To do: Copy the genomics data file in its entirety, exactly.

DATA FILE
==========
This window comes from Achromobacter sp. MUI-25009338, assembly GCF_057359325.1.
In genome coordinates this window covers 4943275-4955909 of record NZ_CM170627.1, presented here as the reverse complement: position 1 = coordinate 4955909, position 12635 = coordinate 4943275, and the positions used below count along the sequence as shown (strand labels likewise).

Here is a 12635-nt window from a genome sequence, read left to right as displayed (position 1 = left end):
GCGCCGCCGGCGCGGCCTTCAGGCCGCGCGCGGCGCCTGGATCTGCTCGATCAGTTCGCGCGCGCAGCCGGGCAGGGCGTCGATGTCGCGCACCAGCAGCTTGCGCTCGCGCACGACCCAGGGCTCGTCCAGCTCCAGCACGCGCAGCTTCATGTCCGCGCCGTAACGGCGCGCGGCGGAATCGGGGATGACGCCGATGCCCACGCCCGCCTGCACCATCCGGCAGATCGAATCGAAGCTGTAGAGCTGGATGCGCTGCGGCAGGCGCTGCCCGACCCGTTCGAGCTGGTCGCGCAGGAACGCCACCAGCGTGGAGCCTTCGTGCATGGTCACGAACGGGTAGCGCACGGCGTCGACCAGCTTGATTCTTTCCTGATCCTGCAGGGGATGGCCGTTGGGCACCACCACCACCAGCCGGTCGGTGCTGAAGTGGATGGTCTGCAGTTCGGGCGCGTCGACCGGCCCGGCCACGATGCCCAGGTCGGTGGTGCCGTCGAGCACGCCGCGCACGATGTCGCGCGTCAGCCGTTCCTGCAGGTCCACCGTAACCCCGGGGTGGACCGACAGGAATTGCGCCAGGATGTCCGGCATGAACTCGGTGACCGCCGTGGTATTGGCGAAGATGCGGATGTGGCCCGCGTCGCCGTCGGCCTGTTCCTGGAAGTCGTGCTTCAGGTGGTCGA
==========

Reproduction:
This window comes from Achromobacter sp. MUI-25009338, assembly GCF_057359325.1.
In genome coordinates this window covers 4943275-4955909 of record NZ_CM170627.1, presented here as the reverse complement: position 1 = coordinate 4955909, position 12635 = coordinate 4943275, and the positions used below count along the sequence as shown (strand labels likewise).

Here is a 12635-nt window from a genome sequence, read left to right as displayed (position 1 = left end):
GCGCCGCCGGCGCGGCCTTCAGGCCGCGCGCGGCGCCTGGATCTGCTCGATCAGTTCGCGCGCGCAGCCGGGCAGGGCGTCGATGTCGCGCACCAGCAGCTTGCGCTCGCGCACGACCCAGGGCTCGTCCAGCTCCAGCACGCGCAGCTTCATGTCCGCGCCGTAACGGCGCGCGGCGGAATCGGGGATGACGCCGATGCCCACGCCCGCCTGCACCATCCGGCAGATCGAATCGAAGCTGTAGAGCTGGATGCGCTGCGGCAGGCGCTGCCCGACCCGTTCGAGCTGGTCGCGCAGGAACGCCACCAGCGTGGAGCCTTCGTGCATGGTCACGAACGGGTAGCGCACGGCGTCGACCAGCTTGATTCTTTCCTGATCCTGCAGGGGATGGCCGTTGGGCACCACCACCACCAGCCGGTCGGTGCTGAAGTGGATGGTCTGCAGTTCGGGCGCGTCGACCGGCCCGGCCACGATGCCCAGGTCGGTGGTGCCGTCGAGCACGCCGCGCACGATGTCGCGCGTCAGCCGTTCCTGCAGGTCCACCGTAACCCCGGGGTGGACCGACAGGAATTGCGCCAGGATGTCCGGCATGAACTCGGTGACCGCCGTGGTATTGGCGAAGATGCGGATGTGGCCCGCGTCGCCGTCGGCCTGTTCCTGGAAGTCGTGCTTCAGGTGGTCGA